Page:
1. The light: the shortest day is almost upon us, so I am almost weepingly grateful for the massive increase in reflected light. If we decided to cool our overheated planet by making like the Mediterraneans and painting our towns and cities white to reflect the heat,* wouldn't all that extra sunlight be a lovely side-effect in the winter?

2. The silence: I love the way that you know it has snowed as soon as you wake up because the quality of light and sound is so different. Wouldn't it be marvellous to live in a world without all that horrid noise pollution from cars, lorries and aeroplanes?

3. The way grown adults instantly regress to childhood: when the snow started coming down in Brighton in huge blizzarding flurries, nearly everyone stopped going about their everyday business and surrendered to the joys of SNOW! Pedestrians had snowball fights in the impassable roads and car drivers jumped out to throw snowballs back at them. This is what roads are for!

4. The way snow brings complete strangers together: yesterday a new neighbour was moving into Madame la Moue's street, but the removal lorry couldn't get through. So all the neighbours came out with their spades to dig a path down the road. I can't think of a more memorable way to meet your new neighbours.

5. The excuse it gives me to borrow friends' children, dress up in newly-swished clothes and play 'let's pretend we live in the Boden catalogue':

Me and Spoddy la Moue. In 2050 he will be 47. Will he be living in a snowless world of droughts, rising sea-levels and climate refugees, or a low-carbon heaven, driving a quiet, clean car, in a happy local community, with a gorgeous swishista on his arm? I know which one I'm voting for.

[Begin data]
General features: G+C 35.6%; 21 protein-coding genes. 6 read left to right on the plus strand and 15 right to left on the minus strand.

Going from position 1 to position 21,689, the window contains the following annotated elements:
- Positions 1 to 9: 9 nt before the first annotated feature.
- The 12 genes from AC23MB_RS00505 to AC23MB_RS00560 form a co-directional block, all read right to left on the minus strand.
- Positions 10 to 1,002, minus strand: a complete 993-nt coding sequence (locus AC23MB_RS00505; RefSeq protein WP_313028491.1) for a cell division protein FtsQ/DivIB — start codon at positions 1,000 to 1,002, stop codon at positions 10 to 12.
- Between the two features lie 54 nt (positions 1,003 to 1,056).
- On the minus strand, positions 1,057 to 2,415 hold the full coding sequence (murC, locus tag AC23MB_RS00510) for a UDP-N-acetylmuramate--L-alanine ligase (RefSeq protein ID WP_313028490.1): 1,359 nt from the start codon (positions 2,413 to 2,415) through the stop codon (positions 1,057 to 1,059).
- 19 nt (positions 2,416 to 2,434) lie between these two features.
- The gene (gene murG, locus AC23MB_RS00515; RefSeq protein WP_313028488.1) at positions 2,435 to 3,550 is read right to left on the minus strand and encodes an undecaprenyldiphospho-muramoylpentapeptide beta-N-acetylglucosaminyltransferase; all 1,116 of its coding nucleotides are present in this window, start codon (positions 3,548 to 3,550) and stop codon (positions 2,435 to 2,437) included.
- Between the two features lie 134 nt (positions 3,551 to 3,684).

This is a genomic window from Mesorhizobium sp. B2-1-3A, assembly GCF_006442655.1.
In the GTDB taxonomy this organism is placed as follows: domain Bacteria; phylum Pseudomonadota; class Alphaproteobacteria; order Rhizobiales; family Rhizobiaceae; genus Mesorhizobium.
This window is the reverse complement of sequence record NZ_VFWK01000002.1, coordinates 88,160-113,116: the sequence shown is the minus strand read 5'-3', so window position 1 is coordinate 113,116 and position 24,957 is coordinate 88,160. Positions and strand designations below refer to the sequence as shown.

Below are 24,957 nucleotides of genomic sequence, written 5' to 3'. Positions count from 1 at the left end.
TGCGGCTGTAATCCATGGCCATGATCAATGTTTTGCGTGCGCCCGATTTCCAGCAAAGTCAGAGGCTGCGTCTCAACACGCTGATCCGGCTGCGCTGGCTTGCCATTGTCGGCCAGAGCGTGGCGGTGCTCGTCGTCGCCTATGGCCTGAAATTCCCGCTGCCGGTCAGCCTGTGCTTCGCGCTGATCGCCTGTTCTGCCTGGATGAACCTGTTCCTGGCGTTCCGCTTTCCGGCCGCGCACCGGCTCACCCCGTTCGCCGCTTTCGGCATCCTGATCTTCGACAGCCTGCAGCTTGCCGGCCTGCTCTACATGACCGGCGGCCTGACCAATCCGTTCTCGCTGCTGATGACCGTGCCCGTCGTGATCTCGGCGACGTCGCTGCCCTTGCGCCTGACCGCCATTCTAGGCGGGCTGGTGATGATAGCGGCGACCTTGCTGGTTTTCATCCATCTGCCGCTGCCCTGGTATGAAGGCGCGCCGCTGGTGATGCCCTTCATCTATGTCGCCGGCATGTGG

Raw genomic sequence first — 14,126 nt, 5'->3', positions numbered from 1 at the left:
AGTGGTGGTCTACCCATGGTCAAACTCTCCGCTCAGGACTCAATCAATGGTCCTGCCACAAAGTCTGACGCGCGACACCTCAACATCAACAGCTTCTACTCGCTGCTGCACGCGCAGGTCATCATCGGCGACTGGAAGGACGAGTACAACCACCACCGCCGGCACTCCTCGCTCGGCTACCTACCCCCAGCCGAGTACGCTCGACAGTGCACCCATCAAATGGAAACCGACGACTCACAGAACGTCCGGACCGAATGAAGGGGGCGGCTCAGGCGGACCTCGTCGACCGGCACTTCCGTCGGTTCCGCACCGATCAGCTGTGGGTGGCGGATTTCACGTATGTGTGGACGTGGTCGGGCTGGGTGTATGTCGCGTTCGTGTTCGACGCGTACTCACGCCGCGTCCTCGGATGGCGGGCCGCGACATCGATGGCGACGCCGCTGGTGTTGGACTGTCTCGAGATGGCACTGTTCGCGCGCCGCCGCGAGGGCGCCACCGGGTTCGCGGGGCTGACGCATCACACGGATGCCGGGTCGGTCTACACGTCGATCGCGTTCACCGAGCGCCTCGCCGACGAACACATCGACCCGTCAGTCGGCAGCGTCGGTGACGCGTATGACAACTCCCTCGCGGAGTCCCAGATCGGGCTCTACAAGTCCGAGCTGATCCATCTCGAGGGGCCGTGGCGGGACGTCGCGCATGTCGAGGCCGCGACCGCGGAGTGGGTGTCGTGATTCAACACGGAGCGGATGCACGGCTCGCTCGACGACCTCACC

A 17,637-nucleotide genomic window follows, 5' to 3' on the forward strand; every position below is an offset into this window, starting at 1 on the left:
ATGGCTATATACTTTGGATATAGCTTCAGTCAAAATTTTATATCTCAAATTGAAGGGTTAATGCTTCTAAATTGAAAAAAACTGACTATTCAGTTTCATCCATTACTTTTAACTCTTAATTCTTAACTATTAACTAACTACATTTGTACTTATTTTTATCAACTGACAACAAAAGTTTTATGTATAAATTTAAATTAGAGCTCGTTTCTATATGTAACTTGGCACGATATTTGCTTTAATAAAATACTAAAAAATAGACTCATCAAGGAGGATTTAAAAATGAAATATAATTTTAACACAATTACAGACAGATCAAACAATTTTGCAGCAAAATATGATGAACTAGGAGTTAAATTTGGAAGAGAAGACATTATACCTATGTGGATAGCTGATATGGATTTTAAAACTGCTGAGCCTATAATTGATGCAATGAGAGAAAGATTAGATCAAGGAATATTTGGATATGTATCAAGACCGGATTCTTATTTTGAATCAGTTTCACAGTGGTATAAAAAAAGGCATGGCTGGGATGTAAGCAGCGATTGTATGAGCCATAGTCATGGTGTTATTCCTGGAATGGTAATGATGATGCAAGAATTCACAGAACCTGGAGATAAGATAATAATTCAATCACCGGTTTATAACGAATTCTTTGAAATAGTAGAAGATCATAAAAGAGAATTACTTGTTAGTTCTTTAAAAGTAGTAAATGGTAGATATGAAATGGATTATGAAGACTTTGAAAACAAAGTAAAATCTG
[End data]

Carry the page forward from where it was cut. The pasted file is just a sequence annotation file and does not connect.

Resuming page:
* Isn't this just the most genius plan ever?

Thursday, 17 December 2009

How to have half-decent skin: step 1 of 4

If you have been blessed with naturally beautiful, problem-free skin, stop reading now. If you haven't, come and sit on my team. Like most of the female population (I suspect), I have long been engaged in a love-hate struggle with my skin. And by that I mean a pitched battle involving chemical warfare and instruments of torture that may well contravene the Geneva convention. I only came to some form of truce with it when I hit my thirties. This may be one of the many few benefits of ageing or it may be down to finding a regime that works for me. Either way, I thought I'd share my hard-won insights with you in a new (cue fanfare) Paper Flowers beauty mini-series!

This series is not called 'how to have perfect skin' because, despite the promise of, oh, every skincare advert you are ever likely to see, ABSOLUTELY PERFECT SKIN! ALL THE TIME! FOREVER! is neither achievable, nor a sensible goal if you want to maintain some outward semblance of sanity. Half-decent skin most of the time, then, is our aim here. And that is a reasonable ambition for most of us.

Everyone's skin is different, so I can only say that this works for normal-to-combination skin that is prone to the occasional breakout (i.e. mine). I have learned from bitter experience that keeping it simple is the best way of avoiding problems, so the four steps in my regime are cleanser, moisturiser, foundation and the odd face mask (very odd when I'm wearing the charcoal one that used to prompt my former partner to break into black-and-white minstrel songs).